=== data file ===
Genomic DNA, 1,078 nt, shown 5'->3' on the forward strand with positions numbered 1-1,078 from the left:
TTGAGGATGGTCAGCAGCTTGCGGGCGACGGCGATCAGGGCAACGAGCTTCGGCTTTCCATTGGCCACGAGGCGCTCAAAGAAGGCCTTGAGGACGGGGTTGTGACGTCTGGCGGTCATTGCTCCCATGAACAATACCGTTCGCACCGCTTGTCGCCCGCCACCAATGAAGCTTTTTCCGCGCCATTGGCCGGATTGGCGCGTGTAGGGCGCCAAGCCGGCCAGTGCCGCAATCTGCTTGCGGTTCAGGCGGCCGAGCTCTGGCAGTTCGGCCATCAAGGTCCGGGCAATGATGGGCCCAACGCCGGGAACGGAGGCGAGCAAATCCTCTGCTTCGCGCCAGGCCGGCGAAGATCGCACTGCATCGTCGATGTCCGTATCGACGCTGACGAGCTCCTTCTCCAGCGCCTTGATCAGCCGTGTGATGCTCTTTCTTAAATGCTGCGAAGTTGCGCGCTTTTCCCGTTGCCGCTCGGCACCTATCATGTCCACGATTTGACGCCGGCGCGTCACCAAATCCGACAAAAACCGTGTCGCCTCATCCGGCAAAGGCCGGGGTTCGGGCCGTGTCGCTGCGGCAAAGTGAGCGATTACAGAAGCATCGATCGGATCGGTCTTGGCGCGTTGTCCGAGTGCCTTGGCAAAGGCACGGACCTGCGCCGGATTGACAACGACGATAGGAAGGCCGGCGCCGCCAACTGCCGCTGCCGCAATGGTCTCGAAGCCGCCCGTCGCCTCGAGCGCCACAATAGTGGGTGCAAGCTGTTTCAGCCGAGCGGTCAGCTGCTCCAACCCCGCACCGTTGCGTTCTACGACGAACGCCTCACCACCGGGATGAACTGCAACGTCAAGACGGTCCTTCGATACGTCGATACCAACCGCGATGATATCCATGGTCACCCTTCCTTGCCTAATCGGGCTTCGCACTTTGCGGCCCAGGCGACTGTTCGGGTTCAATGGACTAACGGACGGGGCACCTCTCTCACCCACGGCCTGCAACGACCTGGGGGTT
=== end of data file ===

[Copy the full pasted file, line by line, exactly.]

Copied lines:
Genomic DNA, 1,078 nt, shown 5'->3' on the forward strand with positions numbered 1-1,078 from the left:
TTGAGGATGGTCAGCAGCTTGCGGGCGACGGCGATCAGGGCAACGAGCTTCGGCTTTCCATTGGCCACGAGGCGCTCAAAGAAGGCCTTGAGGACGGGGTTGTGACGTCTGGCGGTCATTGCTCCCATGAACAATACCGTTCGCACCGCTTGTCGCCCGCCACCAATGAAGCTTTTTCCGCGCCATTGGCCGGATTGGCGCGTGTAGGGCGCCAAGCCGGCCAGTGCCGCAATCTGCTTGCGGTTCAGGCGGCCGAGCTCTGGCAGTTCGGCCATCAAGGTCCGGGCAATGATGGGCCCAACGCCGGGAACGGAGGCGAGCAAATCCTCTGCTTCGCGCCAGGCCGGCGAAGATCGCACTGCATCGTCGATGTCCGTATCGACGCTGACGAGCTCCTTCTCCAGCGCCTTGATCAGCCGTGTGATGCTCTTTCTTAAATGCTGCGAAGTTGCGCGCTTTTCCCGTTGCCGCTCGGCACCTATCATGTCCACGATTTGACGCCGGCGCGTCACCAAATCCGACAAAAACCGTGTCGCCTCATCCGGCAAAGGCCGGGGTTCGGGCCGTGTCGCTGCGGCAAAGTGAGCGATTACAGAAGCATCGATCGGATCGGTCTTGGCGCGTTGTCCGAGTGCCTTGGCAAAGGCACGGACCTGCGCCGGATTGACAACGACGATAGGAAGGCCGGCGCCGCCAACTGCCGCTGCCGCAATGGTCTCGAAGCCGCCCGTCGCCTCGAGCGCCACAATAGTGGGTGCAAGCTGTTTCAGCCGAGCGGTCAGCTGCTCCAACCCCGCACCGTTGCGTTCTACGACGAACGCCTCACCACCGGGATGAACTGCAACGTCAAGACGGTCCTTCGATACGTCGATACCAACCGCGATGATATCCATGGTCACCCTTCCTTGCCTAATCGGGCTTCGCACTTTGCGGCCCAGGCGACTGTTCGGGTTCAATGGACTAACGGACGGGGCACCTCTCTCACCCACGGCCTGCAACGACCTGGGGGTT